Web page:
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Tricky Holiday Travel Due To Blizzard Conditions Hit Parts Of Central US

Millions of people are under winter weather alerts on Tuesday as a storm that is making blizzards hits parts of the Plains and Upper Midwest. The storm is making tricky holiday travel due to blizzard conditions.

Dr. Cooney Blades
Dec 28, 20236526 Shares133192 Views
Millions of people are under winter weather alerts on Tuesday as a storm that is making blizzards hits parts of the Plains and Upper Midwest. The storm is making tricky holiday travel due to blizzard conditions.
The National Weather Service said the "significant" winter storm with heavy snow, freezing rain, and ice that could be dangerous will last until early Wednesday morning.
The NWS warned in a midday warning that high winds and snow could bring down tree branches and power lines from the High Plains to the Northern Plains. In the meantime, it's a mix of sleet and rain in the Dakotas and northern Minnesota. This could cause up to half an inch of dangerous ice to form on roads across the area.

Tricky Holiday Travel Due To Blizzard Conditions

Card driving on the road with full of snow
Card driving on the road with full of snow
The eastern part of the US is getting ready for difficult holiday travel conditions while the central part of the country deals with the effects of deadly snow. The eastern US will not have to deal with the snow conditions that caused so much damage in the central states earlier this week. Instead, they will have steady rain that will move across the mid-Atlantic through Wednesday afternoon and reach the Northeast by Wednesday evening.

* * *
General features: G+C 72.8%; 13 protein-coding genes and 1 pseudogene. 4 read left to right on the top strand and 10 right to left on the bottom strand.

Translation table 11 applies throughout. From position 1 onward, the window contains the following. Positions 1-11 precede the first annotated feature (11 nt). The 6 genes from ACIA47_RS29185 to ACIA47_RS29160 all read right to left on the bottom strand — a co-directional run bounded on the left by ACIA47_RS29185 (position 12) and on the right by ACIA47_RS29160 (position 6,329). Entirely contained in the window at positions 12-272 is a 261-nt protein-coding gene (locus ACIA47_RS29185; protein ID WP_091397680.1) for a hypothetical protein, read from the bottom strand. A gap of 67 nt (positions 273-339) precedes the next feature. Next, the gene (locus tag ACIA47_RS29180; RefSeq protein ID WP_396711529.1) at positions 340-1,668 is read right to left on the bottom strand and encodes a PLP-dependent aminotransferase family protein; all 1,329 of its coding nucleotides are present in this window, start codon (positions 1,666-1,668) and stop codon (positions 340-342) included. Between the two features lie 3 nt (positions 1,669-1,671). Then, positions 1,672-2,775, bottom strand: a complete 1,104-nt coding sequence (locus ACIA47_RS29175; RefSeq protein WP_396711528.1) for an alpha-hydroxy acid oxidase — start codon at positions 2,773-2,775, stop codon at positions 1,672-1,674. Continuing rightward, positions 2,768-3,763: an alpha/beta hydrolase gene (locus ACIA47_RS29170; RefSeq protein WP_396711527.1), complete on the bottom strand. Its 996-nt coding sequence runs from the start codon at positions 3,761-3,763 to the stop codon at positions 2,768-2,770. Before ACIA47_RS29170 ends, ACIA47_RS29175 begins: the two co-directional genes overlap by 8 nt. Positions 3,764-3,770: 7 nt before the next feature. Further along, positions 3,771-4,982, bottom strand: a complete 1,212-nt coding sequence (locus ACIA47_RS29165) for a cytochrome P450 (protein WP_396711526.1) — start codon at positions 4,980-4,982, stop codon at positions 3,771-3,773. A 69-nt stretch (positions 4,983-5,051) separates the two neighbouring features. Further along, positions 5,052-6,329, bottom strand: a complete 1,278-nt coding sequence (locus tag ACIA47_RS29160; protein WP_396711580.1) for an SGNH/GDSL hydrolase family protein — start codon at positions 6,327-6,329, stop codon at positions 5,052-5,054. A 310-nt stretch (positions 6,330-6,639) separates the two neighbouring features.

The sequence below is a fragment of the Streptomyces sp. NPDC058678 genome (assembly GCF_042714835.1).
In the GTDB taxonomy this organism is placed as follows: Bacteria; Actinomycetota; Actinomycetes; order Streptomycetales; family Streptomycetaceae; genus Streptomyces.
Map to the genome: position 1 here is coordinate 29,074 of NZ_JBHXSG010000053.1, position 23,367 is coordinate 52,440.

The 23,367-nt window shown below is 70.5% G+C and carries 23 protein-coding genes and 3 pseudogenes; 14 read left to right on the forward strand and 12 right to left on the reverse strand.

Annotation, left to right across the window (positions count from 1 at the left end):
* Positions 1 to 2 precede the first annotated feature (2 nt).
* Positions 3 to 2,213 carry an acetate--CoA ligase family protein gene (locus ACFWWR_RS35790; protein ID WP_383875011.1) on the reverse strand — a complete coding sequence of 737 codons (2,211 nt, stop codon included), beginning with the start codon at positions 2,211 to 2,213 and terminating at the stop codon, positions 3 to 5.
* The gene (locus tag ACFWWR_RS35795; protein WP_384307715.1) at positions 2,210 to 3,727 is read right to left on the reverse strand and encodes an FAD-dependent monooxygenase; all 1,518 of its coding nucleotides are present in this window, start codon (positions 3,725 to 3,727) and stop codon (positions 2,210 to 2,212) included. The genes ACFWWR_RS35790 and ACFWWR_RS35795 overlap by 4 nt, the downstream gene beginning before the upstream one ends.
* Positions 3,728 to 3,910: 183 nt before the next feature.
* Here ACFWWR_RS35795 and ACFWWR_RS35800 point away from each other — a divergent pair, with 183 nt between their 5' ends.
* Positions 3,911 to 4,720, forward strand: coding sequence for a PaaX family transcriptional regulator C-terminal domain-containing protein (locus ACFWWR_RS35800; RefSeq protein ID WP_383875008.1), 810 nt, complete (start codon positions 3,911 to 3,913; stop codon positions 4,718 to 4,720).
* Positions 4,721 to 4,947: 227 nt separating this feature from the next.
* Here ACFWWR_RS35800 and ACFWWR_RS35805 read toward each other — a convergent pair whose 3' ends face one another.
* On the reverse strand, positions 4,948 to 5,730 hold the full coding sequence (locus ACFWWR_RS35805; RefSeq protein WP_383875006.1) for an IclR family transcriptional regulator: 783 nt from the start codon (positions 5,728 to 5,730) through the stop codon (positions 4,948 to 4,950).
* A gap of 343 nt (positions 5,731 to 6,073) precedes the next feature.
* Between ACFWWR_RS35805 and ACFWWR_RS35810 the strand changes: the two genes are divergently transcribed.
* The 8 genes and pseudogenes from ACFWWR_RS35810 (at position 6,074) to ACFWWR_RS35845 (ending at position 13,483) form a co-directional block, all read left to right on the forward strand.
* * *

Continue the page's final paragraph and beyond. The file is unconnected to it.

It's going to rain harder late Wednesday night and into Thursday morning. This rain is a Level 1 of 4 flood threat for big places like New York City, Washington, DC, and Philadelphia.
There may be ponding on the roads, which could slow down travel on the ground, and poor vision could cause problems with air travel. These weather threats are happening during a busy holiday week, which makes things harder for visitors.
The winter storm before this one brought heavy snow, freezing rain, and strong winds to the Plains and upper Midwest, which made a blizzard. Monday and Tuesday were the worst days of the storm, with wind gusts of up to 75 mph in some places. Blizzards, which have blowing snow and strong winds that don't let up, made things dangerous in Nebraska, South Dakota, Kansas, Colorado, and Wyoming.
Evelyn D. Reece, 86, died in a terrible crash in Pawnee County, Kansas. The storm played a part in the crash. On Christmas Day, the Nebraska State Patrol recorded about 150 weather-related incidents, such as accidents, jackknifed tractor-trailers, and road closures because of poor visibility.
Major roads, like westbound Interstate 80 and Highway 30, were closed for long periods of time, making travel very difficult. Drivers who got stuck, like Bradley Sanders and Amanda Dawn Benitez, had to look for shelter in hotels when the highways closed. Sanders, who was going from Denver to Chicago, talked about how quickly the blizzard hit, changing his plans and those of other people.

Final Words

Forecasts say that a big Christmas winter storm that has already brought heavy snow and freezing rain to the central U.S. will continue to make driving difficult. A new report from the National Weather Service early Tuesday morning said that the western High Plains would get another four to six inches of snow.
Parts of the north-central U.S. will continue to have bad winter weather from the big storm system until early Wednesday. More two to four inches of snow, with local totals of eight inches, is predicted in western South Dakota, western Nebraska, far eastern Wyoming, and northeastern Colorado. The mid-Missouri Valley may also get some lighter snow.
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